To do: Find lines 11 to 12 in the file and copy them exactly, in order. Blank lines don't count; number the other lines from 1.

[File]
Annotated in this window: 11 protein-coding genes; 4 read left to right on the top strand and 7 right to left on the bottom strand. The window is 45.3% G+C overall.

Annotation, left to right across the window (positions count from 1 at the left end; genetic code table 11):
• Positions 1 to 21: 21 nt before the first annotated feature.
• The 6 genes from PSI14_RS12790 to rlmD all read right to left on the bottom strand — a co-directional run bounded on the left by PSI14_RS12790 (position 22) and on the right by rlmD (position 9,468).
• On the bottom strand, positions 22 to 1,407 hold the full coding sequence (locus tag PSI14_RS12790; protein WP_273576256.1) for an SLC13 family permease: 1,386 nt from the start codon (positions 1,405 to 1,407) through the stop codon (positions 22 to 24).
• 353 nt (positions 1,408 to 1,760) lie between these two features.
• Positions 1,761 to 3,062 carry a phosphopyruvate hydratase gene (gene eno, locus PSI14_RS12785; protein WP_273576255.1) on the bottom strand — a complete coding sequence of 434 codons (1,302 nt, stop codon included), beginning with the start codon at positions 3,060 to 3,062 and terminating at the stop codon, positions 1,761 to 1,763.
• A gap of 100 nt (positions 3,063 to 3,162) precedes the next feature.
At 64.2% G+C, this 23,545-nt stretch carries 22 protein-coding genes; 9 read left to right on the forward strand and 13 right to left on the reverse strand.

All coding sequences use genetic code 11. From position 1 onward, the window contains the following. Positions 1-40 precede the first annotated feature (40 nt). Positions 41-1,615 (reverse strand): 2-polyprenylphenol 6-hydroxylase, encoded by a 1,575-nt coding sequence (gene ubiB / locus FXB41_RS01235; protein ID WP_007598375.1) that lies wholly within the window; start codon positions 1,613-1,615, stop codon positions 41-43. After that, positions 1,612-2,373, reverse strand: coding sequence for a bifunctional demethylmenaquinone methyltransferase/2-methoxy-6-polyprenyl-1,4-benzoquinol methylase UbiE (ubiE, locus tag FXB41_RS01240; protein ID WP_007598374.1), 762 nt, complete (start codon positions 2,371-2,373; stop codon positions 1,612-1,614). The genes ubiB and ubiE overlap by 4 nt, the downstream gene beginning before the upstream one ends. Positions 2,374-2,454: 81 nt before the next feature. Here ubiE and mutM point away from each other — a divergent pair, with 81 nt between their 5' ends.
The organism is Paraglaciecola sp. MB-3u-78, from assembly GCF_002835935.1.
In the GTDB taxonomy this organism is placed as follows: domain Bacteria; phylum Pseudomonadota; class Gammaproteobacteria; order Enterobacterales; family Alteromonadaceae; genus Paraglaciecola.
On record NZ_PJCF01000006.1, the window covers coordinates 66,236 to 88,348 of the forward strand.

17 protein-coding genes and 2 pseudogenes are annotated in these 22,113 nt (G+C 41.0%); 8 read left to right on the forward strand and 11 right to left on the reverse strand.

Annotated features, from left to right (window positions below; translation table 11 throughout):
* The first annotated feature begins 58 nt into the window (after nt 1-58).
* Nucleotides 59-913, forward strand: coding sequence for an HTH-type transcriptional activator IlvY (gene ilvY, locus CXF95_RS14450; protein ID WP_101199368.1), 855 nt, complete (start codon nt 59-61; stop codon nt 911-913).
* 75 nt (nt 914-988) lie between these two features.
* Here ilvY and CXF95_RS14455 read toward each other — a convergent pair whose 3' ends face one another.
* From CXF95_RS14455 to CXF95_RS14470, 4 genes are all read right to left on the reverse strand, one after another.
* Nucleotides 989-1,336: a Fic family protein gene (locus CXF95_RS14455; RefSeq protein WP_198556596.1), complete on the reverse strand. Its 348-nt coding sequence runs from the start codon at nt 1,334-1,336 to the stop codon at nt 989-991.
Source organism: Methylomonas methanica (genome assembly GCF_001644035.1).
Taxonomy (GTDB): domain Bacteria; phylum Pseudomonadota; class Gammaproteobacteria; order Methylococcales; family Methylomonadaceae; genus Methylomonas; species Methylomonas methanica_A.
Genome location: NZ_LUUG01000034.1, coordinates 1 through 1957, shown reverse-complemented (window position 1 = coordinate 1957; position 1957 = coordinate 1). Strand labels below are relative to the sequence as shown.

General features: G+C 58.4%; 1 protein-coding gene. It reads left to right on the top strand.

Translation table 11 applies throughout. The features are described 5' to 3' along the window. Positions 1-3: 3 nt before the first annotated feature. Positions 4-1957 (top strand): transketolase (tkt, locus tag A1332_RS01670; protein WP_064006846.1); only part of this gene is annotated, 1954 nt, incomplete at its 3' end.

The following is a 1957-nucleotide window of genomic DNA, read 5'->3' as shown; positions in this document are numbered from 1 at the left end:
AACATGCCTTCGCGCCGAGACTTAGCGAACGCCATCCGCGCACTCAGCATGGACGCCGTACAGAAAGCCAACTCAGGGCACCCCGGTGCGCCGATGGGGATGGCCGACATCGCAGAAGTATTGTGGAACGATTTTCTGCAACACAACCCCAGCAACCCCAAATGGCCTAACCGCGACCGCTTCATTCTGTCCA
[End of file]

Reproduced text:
The organism is Paraglaciecola sp. MB-3u-78, from assembly GCF_002835935.1.
In the GTDB taxonomy this organism is placed as follows: domain Bacteria; phylum Pseudomonadota; class Gammaproteobacteria; order Enterobacterales; family Alteromonadaceae; genus Paraglaciecola.